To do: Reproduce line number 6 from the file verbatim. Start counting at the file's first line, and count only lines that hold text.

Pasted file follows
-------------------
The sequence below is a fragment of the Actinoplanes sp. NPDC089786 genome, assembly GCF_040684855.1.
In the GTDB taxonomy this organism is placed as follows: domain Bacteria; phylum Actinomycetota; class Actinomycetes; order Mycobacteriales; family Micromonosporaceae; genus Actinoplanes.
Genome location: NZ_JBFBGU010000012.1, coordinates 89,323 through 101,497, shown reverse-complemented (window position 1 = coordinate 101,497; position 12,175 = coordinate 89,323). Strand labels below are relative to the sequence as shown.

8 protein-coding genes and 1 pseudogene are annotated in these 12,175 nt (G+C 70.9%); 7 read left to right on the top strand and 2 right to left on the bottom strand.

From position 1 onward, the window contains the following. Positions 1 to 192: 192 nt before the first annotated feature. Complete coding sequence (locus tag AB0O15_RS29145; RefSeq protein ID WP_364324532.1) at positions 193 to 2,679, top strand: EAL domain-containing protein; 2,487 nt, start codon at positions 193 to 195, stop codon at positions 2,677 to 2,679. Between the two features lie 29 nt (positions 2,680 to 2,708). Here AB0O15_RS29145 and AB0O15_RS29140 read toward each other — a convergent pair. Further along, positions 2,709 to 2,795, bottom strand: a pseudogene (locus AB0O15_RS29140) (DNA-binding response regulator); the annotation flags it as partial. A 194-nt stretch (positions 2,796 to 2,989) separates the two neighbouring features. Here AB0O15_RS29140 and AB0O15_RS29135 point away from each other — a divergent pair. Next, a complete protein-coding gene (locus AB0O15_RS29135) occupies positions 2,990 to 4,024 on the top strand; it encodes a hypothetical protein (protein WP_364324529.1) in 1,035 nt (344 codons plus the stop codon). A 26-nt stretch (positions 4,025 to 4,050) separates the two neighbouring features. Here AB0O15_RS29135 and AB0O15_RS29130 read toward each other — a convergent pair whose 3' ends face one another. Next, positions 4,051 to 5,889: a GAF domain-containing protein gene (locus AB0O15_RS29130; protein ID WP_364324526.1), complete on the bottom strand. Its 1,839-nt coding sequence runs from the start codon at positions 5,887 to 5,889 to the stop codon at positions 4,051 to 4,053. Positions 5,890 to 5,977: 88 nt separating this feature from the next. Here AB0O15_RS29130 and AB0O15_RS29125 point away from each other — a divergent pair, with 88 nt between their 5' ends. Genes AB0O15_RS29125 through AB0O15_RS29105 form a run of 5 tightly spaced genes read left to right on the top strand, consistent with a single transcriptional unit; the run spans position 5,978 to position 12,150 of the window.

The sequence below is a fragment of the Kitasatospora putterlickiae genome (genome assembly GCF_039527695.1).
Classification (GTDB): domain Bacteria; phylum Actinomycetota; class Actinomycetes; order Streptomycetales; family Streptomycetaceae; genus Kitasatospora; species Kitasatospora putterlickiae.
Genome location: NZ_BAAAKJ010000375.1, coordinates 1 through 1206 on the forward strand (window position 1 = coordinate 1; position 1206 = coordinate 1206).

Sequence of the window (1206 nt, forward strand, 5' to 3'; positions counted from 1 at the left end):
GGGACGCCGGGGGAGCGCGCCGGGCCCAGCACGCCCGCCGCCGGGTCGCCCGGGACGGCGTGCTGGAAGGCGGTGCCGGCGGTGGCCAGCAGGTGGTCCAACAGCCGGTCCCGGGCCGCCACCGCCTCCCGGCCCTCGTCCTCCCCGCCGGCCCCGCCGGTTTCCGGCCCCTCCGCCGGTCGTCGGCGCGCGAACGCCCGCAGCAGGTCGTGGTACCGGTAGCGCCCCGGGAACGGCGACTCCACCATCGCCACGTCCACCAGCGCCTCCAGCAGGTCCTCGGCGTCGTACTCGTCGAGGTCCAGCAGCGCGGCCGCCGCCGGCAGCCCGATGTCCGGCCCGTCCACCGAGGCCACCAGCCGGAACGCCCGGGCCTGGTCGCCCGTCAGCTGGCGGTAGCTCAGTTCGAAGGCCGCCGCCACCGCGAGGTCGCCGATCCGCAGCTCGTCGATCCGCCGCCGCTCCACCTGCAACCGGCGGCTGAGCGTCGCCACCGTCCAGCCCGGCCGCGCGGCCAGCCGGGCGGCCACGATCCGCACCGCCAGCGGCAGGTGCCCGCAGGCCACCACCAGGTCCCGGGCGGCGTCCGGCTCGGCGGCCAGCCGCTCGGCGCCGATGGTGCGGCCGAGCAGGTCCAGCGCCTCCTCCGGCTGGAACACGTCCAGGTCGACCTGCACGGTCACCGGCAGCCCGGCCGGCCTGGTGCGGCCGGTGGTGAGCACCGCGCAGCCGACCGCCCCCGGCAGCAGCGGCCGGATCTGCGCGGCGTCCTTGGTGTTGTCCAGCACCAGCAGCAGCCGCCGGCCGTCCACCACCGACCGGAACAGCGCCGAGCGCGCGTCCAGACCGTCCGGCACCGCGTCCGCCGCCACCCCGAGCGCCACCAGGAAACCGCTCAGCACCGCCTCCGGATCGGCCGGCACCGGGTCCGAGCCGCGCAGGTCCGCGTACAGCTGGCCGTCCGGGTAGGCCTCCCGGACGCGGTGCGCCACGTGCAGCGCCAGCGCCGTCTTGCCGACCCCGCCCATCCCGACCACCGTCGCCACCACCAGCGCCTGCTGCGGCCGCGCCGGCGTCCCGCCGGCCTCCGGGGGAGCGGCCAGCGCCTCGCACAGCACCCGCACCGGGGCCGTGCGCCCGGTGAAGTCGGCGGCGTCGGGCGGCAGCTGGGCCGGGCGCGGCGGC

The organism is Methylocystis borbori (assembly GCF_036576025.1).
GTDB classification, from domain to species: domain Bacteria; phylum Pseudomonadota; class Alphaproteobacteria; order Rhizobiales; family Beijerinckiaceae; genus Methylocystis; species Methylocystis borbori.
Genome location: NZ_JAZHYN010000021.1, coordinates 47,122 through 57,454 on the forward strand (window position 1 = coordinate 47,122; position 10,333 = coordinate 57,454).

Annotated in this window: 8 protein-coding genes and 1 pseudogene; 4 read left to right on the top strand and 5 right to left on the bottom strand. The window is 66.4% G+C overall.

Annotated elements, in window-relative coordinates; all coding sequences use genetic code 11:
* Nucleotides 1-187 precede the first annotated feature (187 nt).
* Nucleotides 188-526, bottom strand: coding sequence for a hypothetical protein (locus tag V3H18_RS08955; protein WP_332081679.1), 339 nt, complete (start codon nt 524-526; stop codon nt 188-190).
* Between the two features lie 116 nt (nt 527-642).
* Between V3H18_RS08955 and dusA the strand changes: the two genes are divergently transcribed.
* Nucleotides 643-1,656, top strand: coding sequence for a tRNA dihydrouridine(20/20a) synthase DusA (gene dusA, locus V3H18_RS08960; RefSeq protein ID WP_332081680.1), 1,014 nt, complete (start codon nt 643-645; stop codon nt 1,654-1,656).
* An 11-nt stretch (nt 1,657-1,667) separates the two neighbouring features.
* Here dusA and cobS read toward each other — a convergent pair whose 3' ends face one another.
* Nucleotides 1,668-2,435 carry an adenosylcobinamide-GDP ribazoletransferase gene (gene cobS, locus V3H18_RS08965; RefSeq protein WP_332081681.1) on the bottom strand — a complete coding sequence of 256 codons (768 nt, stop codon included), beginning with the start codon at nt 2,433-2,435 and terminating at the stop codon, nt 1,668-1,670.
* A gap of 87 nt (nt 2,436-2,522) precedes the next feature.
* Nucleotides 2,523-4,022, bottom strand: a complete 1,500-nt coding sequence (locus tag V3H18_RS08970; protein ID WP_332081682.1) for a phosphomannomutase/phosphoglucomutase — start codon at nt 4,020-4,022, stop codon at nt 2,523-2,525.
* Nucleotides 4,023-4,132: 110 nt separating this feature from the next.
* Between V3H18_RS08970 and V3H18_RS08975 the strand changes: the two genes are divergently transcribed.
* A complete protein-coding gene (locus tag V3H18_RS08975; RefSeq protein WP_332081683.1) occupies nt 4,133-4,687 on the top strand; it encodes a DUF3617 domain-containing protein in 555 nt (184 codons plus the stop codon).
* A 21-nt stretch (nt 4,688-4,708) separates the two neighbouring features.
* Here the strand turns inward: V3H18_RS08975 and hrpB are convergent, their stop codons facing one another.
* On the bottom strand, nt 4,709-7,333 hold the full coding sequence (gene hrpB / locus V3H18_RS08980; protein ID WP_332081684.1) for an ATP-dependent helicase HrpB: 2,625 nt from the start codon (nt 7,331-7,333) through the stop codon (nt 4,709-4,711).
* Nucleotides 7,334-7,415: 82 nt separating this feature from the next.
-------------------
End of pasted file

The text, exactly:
The sequence below is a fragment of the Kitasatospora putterlickiae genome (genome assembly GCF_039527695.1).